Reflection for Sunday – April 23, 2023
Readings: Acts 2: 14,22-33; 1 Peter 1:17-21; Luke 24:13-35
Preacher: Deirdre McKiernan Hetzler
Over Easter weekend, a friend lost everything in a house fire. I mean everything! Precious childhood mementos. Passport. Every bit of clothing. Furniture. “It’s only things,” he was quick to say. “No one was hurt.”
Perspective is important, isn’t it? Cleopas and companion (possibly his wife —cf John 19:25b) are struggling to find that. Trying process recent events. Blinded by their confusion. And all-consuming grief. Clueless about the identity of the stranger who joins them on their way home.
In loving reproach, Jesus exclaims, “How foolish you are! How slow of heart to believe!” Did interpreting for them all the Scriptures pertaining to him make it easier to recognize him in the breaking of the bread? I wonder. How everything changed once they recognized him! Perception matters. They suddenly realized that he was with them all along! Then, nourished by God’s Word and the blessed bread, they rushed back to join the others in Jerusalem. And learned that Jesus had also appeared to Peter.
Only days ago, Peter had denied Jesus. Now, judging from his speech in Acts, he and the community went out. Announcing all that God had done for the whole world by raising Christ from the dead.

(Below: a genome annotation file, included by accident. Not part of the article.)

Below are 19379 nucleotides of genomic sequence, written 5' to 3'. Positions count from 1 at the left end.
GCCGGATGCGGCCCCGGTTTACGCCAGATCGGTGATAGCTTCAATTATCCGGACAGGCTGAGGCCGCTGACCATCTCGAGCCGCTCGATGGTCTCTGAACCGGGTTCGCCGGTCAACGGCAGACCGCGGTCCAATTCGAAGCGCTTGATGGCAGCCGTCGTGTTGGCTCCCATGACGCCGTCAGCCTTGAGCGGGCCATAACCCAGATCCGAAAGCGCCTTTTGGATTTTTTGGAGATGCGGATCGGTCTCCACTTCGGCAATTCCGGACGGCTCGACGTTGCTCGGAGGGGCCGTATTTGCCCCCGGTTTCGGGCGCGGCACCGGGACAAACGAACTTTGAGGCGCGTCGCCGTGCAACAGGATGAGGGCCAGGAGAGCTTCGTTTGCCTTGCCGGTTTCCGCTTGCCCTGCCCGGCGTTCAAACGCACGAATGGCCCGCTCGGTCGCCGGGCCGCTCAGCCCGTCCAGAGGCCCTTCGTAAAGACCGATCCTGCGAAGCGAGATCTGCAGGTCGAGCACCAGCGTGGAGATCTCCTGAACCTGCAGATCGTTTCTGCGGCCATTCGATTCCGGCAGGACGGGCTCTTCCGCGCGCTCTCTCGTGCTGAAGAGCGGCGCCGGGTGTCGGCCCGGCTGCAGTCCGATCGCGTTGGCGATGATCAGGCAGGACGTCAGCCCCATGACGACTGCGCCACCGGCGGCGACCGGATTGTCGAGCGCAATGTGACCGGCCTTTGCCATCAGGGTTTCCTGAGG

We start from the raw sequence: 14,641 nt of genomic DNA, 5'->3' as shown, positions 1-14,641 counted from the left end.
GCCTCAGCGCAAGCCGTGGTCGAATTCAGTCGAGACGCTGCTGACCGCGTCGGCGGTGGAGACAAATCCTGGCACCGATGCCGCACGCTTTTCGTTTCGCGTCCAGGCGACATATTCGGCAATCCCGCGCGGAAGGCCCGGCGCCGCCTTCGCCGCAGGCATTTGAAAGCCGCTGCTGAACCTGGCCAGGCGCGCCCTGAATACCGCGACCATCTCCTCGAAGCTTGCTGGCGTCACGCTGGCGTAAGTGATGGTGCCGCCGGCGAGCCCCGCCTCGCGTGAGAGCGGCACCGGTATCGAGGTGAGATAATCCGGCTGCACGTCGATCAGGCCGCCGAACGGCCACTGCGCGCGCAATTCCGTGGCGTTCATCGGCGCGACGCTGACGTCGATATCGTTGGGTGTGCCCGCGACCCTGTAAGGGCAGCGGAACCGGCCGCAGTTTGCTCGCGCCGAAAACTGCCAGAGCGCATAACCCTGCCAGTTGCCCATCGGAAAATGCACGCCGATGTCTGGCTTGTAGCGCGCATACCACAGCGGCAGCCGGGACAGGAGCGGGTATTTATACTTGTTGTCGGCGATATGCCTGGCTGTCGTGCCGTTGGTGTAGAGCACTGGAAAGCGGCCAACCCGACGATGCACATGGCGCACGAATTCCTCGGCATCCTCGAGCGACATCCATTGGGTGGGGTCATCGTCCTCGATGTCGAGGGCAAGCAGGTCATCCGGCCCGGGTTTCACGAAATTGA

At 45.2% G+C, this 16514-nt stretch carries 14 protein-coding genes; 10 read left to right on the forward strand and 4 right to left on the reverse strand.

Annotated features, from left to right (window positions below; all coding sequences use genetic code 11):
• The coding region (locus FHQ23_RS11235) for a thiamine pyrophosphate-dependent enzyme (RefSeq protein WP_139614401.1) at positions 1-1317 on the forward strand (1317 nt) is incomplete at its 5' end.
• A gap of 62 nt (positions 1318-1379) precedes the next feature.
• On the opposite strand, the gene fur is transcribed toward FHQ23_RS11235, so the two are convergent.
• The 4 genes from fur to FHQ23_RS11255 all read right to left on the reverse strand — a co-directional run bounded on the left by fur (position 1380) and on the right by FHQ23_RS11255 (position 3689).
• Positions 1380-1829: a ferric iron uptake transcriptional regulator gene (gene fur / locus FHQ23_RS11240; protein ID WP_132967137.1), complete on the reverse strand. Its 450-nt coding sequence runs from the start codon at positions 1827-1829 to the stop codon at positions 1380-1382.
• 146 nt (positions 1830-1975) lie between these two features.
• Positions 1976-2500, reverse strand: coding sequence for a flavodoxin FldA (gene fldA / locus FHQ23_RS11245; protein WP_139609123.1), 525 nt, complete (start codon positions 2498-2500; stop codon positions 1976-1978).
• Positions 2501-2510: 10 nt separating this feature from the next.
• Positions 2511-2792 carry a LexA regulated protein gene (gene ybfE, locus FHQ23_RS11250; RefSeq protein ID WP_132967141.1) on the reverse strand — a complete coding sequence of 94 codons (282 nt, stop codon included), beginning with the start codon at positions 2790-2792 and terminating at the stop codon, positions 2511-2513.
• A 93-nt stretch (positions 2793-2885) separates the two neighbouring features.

What transformed the cowering, fearful, locked-behind-closed- doors disciples into bold witnesses to the Risen One? Nothing less than his Gift, as Peter explains. Through the pouring out of God’s Spirit, Jesus’ ministry is to continue through his followers.
Like Cleopas and his companion, we, too, are on the way. And, like them and the rest of the disciples, God’s Spirit has been poured out on us. What keeps us from recognizing Jesus in our midst? What blinds us? Distractions are plentiful, aren’t they? Current events. Family issues. Work problems.
Might we ourselves also be slow of heart? Overwhelmed. Slow to believe, to trust in the power of the Holy Spirit within us? I struggle with that question. It is not a matter of Jesus’ presence, but of our awareness. Our perception. God’s Spirit has been poured out on all of creation. As the poet Gerard Manley Hopkins said, “The world is charged with the grandeur of God. It will flame out, like shining from shook foil…” Can we perceive it?
Perhaps one finds it easier to see in nature, But what if we were to ask the Spirit to help us see Jesus in others? To find hidden goodness in seemingly unlikely people, places and situations? Imagine what a different world that could create!
What if we could admit our difficulty and ask the Holy Spirit to open the eyes of our heart? Ask to have the fire of divine love enkindled in us that we may see? Where does God want to lead us into greater awareness? The mystic St. Hildegard of Bingen taught that the Holy Spirit can draw us into the power and pattern of divine love. Can enlighten our mind’s eye. And give us the power to speak the prophetic word.
Jesus has promised to be with us always. Loves us unconditionally. Delights in all that we are. And calls us to be about God’s work. Nourished by God’s Word and the blessed bread, our eyes may be opened. And we, too, can recognize and follow the Risen One more completely.